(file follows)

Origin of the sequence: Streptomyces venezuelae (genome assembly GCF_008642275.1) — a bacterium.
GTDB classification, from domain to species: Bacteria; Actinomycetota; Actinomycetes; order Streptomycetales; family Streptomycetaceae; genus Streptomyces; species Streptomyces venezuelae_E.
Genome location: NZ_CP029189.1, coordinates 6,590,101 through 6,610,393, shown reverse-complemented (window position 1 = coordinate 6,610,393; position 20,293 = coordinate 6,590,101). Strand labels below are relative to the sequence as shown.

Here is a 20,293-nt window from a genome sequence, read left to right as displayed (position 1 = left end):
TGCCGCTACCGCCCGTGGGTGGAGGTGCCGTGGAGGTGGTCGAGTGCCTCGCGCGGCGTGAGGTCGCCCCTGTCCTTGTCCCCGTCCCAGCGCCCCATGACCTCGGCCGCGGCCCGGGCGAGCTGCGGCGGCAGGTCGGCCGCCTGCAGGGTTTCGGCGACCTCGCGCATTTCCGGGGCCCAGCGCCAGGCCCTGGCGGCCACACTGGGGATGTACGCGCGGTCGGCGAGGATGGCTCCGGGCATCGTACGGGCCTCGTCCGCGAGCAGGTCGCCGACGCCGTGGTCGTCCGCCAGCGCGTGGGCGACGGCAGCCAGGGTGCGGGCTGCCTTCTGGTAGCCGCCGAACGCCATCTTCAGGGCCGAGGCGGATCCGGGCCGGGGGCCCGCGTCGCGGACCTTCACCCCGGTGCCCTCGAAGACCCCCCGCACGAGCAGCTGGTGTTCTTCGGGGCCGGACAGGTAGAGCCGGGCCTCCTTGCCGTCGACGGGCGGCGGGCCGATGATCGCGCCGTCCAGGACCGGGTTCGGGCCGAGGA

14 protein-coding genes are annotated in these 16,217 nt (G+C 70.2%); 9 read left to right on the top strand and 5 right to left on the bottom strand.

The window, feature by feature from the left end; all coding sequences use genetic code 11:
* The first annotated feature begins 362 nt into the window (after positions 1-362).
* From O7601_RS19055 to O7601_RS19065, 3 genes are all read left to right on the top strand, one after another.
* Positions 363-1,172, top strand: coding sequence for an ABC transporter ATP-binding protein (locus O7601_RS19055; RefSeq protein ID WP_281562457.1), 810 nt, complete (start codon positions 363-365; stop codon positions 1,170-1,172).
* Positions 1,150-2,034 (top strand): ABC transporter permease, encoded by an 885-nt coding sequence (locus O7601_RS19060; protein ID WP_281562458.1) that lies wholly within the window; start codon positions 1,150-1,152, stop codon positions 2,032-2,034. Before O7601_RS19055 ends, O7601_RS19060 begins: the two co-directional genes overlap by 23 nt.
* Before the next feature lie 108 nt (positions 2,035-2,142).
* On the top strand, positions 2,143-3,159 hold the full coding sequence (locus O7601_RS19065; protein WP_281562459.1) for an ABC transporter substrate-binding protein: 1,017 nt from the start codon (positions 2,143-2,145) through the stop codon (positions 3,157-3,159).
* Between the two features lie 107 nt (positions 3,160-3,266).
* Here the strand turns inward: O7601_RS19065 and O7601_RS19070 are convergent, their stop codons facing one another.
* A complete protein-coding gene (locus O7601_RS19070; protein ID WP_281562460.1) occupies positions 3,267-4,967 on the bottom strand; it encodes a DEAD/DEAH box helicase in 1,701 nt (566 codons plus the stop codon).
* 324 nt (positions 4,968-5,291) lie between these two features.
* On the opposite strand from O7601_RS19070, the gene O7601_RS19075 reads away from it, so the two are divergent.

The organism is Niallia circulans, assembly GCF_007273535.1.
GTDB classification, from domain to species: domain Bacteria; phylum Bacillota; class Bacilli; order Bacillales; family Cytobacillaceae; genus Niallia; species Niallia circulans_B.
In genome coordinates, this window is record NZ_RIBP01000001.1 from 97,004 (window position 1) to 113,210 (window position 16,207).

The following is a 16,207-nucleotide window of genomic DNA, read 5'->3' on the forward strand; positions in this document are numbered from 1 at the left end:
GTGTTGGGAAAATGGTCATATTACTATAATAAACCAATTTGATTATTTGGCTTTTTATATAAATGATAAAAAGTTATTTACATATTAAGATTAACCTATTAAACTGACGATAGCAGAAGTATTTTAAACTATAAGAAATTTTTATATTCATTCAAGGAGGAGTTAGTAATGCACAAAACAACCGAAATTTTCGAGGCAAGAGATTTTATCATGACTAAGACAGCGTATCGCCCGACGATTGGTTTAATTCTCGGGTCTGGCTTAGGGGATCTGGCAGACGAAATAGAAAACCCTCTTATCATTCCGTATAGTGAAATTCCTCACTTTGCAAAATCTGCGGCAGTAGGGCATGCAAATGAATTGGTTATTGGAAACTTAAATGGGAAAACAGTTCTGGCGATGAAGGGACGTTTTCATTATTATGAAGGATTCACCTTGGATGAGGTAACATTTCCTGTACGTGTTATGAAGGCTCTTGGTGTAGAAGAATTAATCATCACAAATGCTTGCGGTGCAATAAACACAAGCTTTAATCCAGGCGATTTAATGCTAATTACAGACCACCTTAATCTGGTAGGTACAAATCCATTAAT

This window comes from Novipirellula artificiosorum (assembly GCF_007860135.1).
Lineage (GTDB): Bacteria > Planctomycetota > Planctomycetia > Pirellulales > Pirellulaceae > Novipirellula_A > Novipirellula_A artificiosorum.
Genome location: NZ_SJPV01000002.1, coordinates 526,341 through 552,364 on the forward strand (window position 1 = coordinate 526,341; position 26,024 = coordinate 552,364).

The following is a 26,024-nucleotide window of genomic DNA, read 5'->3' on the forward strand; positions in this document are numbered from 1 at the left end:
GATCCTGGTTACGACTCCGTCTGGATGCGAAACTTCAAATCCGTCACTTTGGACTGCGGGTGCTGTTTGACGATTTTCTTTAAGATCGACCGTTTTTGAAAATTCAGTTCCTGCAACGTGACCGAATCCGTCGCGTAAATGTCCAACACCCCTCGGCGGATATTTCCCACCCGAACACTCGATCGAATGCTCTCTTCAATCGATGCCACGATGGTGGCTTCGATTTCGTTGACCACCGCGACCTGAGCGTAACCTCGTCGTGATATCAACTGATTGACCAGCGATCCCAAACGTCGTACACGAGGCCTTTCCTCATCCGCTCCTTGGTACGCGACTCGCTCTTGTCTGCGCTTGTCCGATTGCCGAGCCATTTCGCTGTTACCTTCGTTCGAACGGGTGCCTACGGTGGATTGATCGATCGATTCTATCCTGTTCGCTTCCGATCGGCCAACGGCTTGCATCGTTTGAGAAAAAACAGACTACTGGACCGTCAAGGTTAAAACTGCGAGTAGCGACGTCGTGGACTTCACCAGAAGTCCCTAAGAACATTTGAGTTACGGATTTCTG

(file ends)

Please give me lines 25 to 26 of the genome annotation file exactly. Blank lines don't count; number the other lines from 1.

Lineage (GTDB): Bacteria > Planctomycetota > Planctomycetia > Pirellulales > Pirellulaceae > Novipirellula_A > Novipirellula_A artificiosorum.
Genome location: NZ_SJPV01000002.1, coordinates 526,341 through 552,364 on the forward strand (window position 1 = coordinate 526,341; position 26,024 = coordinate 552,364).